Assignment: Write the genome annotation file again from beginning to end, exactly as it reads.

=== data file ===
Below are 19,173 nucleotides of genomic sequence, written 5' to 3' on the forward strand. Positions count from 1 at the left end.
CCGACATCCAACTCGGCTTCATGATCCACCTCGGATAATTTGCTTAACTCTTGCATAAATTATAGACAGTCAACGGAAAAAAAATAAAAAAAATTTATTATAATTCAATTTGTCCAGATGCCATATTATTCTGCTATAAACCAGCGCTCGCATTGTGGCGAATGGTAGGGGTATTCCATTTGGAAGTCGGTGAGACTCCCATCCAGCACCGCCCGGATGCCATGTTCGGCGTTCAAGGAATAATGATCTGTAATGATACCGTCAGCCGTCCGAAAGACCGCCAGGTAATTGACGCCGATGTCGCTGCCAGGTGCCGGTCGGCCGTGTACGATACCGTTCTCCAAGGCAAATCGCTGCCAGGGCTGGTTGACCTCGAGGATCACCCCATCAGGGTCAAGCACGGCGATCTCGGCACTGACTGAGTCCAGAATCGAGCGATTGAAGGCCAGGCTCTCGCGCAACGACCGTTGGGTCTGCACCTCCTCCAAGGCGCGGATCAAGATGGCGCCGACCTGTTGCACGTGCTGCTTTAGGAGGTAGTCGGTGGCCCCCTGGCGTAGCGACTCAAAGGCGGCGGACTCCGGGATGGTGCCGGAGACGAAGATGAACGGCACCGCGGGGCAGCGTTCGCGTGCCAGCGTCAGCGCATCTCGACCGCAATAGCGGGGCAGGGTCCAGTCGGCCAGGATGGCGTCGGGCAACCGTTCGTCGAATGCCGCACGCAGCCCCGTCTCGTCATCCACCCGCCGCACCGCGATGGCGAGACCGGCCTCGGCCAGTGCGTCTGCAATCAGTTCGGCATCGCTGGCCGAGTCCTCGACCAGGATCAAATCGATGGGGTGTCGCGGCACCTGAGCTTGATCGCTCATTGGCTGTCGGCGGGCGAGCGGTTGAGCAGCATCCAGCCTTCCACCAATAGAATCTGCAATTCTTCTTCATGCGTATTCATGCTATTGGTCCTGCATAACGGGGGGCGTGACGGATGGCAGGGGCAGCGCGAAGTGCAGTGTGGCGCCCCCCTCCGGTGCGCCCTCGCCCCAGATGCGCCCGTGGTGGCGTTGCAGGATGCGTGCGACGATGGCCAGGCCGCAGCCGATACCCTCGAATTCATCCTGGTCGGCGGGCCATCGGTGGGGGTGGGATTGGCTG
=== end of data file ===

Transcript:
Below are 19,173 nucleotides of genomic sequence, written 5' to 3' on the forward strand. Positions count from 1 at the left end.
CCGACATCCAACTCGGCTTCATGATCCACCTCGGATAATTTGCTTAACTCTTGCATAAATTATAGACAGTCAACGGAAAAAAAATAAAAAAAATTTATTATAATTCAATTTGTCCAGATGCCATATTATTCTGCTATAAACCAGCGCTCGCATTGTGGCGAATGGTAGGGGTATTCCATTTGGAAGTCGGTGAGACTCCCATCCAGCACCGCCCGGATGCCATGTTCGGCGTTCAAGGAATAATGATCTGTAATGATACCGTCAGCCGTCCGAAAGACCGCCAGGTAATTGACGCCGATGTCGCTGCCAGGTGCCGGTCGGCCGTGTACGATACCGTTCTCCAAGGCAAATCGCTGCCAGGGCTGGTTGACCTCGAGGATCACCCCATCAGGGTCAAGCACGGCGATCTCGGCACTGACTGAGTCCAGAATCGAGCGATTGAAGGCCAGGCTCTCGCGCAACGACCGTTGGGTCTGCACCTCCTCCAAGGCGCGGATCAAGATGGCGCCGACCTGTTGCACGTGCTGCTTTAGGAGGTAGTCGGTGGCCCCCTGGCGTAGCGACTCAAAGGCGGCGGACTCCGGGATGGTGCCGGAGACGAAGATGAACGGCACCGCGGGGCAGCGTTCGCGTGCCAGCGTCAGCGCATCTCGACCGCAATAGCGGGGCAGGGTCCAGTCGGCCAGGATGGCGTCGGGCAACCGTTCGTCGAATGCCGCACGCAGCCCCGTCTCGTCATCCACCCGCCGCACCGCGATGGCGAGACCGGCCTCGGCCAGTGCGTCTGCAATCAGTTCGGCATCGCTGGCCGAGTCCTCGACCAGGATCAAATCGATGGGGTGTCGCGGCACCTGAGCTTGATCGCTCATTGGCTGTCGGCGGGCGAGCGGTTGAGCAGCATCCAGCCTTCCACCAATAGAATCTGCAATTCTTCTTCATGCGTATTCATGCTATTGGTCCTGCATAACGGGGGGCGTGACGGATGGCAGGGGCAGCGCGAAGTGCAGTGTGGCGCCCCCCTCCGGTGCGCCCTCGCCCCAGATGCGCCCGTGGTGGCGTTGCAGGATGCGTGCGACGATGGCCAGGCCGCAGCCGATACCCTCGAATTCATCCTGGTCGGCGGGCCATCGGTGGGGGTGGGATTGGCTG